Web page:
Containing Lawyers

Nothing will screech a campaign to a halt quite like a lawyer who feels left out. Most people who’ve been in advertising for just a few years can tell stories about entire creative concepts getting nixed, campaigns getting delayed, and even media deals getting broken asunder.

Most large agencies have a legal department that reviews all the proposed creative and media. It’s particularly in these more-organized legal departments that the role of the advertising counsel can get a little out of hand.

I should say right off that there are plenty of creative ideas and media plans that should be stopped. Some common illegal concepts involve the following:

  • False claims (“This shampoo cures acne.”)
  • Trademark infringement (“Try our Juaper at El Burger Kingdom today.”)
  • Illegal contests (“Buy more to increase your odds of winning.”)

But, often, the legal person at the agency just gets a little too involved with the creative. I once had to deal with a lawyer at my Sun Microsystems client; she perceived herself a copywriter. A very simple online game we were putting together in the early days of Java became a copy nightmare when the lawyer started mixing her legal advice on our copy with her own style changes. Unfortunately, her sensibilities were quite different from our target market’s: geeky Java programmers.

I had the uncomfortable task of having to ask regarding each change, “What legal issue might we be raising if we kept the original copy here?” It wasn’t a fun process, especially because this type of friction causes a deterioration of the lawyer-marketer relationship, which sometimes needs to be quite strong.

It comes down to a very human quality: Lawyers, like all of us, don’t want to feel left out. Imagine if your job were to approve every piece of paper that came across your desk. Your level of scrutiny would likely naturally grow to the point at which you actually got to reject a few of those papers. Otherwise, you’d be completely superfluous.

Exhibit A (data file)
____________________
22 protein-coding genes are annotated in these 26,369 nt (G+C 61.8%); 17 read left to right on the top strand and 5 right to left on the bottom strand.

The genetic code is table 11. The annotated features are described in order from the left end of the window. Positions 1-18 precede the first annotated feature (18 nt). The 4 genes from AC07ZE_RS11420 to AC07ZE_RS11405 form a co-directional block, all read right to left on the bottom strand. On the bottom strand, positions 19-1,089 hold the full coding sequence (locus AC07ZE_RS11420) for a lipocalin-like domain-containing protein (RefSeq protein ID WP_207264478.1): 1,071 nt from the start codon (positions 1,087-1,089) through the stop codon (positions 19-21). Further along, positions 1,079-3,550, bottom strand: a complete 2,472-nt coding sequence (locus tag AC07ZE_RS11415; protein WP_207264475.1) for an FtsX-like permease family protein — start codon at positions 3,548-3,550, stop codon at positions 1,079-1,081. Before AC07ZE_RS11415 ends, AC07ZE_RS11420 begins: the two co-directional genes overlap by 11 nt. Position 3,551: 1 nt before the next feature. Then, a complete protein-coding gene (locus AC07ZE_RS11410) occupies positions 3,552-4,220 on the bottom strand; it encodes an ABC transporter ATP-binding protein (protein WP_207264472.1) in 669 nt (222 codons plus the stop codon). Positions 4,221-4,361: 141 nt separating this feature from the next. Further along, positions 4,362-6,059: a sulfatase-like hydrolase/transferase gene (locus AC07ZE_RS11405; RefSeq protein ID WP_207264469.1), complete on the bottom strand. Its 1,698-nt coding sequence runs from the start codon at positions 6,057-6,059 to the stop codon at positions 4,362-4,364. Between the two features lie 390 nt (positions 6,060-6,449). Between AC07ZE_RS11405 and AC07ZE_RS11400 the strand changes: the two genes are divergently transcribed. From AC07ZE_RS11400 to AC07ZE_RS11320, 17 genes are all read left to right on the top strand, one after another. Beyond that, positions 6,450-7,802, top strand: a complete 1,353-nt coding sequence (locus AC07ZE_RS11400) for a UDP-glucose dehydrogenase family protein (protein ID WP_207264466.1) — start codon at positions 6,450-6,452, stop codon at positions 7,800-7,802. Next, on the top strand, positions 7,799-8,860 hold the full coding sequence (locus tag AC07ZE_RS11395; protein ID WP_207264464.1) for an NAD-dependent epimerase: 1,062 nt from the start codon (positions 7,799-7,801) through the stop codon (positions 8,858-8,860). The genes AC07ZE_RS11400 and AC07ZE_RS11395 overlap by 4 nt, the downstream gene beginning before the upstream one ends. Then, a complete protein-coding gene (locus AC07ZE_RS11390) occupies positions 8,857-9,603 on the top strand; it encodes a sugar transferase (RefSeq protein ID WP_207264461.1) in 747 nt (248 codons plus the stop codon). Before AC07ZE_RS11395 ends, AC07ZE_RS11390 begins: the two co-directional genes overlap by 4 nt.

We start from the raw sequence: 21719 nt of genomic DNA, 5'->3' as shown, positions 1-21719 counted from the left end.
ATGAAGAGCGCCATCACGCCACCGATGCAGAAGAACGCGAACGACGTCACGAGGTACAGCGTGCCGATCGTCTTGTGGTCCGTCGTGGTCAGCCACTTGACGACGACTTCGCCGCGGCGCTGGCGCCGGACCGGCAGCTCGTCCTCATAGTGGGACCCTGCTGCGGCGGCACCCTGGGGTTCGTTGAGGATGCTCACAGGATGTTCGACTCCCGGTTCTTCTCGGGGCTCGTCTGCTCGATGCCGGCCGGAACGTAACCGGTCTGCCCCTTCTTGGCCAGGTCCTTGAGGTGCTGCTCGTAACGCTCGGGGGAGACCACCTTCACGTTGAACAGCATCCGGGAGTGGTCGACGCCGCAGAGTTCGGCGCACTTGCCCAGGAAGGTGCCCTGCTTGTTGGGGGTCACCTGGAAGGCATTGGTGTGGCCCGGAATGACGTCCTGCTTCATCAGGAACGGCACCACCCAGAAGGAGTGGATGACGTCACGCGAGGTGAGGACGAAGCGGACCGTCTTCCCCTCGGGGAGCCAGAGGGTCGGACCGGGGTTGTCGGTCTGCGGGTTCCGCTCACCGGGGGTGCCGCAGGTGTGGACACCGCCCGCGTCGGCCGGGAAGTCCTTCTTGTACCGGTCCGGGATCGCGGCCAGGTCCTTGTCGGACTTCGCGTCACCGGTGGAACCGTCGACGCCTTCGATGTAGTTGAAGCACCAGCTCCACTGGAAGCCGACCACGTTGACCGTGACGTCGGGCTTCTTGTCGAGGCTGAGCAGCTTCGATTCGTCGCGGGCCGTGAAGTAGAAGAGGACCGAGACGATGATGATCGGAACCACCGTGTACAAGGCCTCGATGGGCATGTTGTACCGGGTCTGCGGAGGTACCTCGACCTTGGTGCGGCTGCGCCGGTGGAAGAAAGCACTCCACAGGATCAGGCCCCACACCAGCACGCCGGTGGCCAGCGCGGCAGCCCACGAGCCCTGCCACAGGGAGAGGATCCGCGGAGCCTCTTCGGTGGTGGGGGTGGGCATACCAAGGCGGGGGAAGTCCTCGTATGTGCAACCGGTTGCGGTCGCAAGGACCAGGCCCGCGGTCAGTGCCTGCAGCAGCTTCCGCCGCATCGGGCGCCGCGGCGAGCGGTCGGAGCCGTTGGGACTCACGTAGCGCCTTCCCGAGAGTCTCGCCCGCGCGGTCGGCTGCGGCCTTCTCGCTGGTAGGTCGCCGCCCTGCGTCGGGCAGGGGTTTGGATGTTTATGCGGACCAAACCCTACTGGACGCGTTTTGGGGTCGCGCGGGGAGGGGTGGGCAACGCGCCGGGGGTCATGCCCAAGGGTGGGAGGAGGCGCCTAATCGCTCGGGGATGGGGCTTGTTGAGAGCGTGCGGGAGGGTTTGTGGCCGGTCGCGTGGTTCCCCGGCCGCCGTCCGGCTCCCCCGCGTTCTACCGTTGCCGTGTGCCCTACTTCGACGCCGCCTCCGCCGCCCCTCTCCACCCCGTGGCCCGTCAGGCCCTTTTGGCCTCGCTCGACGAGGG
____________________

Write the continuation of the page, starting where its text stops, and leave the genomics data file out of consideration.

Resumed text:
Likewise, the agency that sends perfectly legal copy to its lawyers every time is just begging for interference.

That’s why I like to keep my lawyers on their toes with the occasional legal doozy. About once a quarter I’ll try to get one of my account supervisors to insert something ludicrous into a campaign that gets sent for legal approval.

When idea No. 3 is that “10 percent of your purchase price will go to the Medical Marijuana Foundation,” the lawyers are eager to let the first two concepts breeze by. Of course, you have to make sure the lawyer is paying attention that day. These planted ideas aren’t very popular among clients. Best that they not know (that’s another story.)

Incidentally, for the journalists out there, this works great with editors as well. You can keep them happy by letting them excise swears and metaphors in poor taste while they let go all those interesting words and phrasings you are trying to insert.

Some steps to make sure you get good legal advice, and only legal advice, include the following:

  • When sending copy to lawyers, don’t just send the words. Write up a short memo that indicates which legal issues might be of concern. This will frame the issue as a legal matter rather than as a matter of creative style.
  • Be open with the lawyers. Let them know that the account and media people have a very limited role in the creative execution and that their own role as lawyers is a similar one.
  • Give them enough time to get through the materials before they’re needed back, but don’t give them too much time. Idle lawyers are the devil’s helpmates.
  • Make sure they know that their legal advice is taken very seriously and is fed back to the creative folks. I like to have a conference call with the lawyer and the relevant creative person, just to allow the lawyer to listen in. I’ll have the account person explain the legal problem to the creative person, and the lawyer can elaborate, if necessary. This makes everyone feel a part of the team.
  • Call them on their mistakes. If a lawyer changes something for a stylistic reason — even if it’s an insignificant change — be sure to make a big deal out of it. You want to set precedents that such changes constitute improper interference. Once they start getting away with it, no matter how innocuous the incident, it will be hard to go back.

The lawyers I’ve dealt with in ad agencies are some of the nicest lawyers I know. They tend to be pretty easy to get along with, especially if they remain clear about the limits of their role. It’s our responsibility to help define that role — and properly contain the lawyers.

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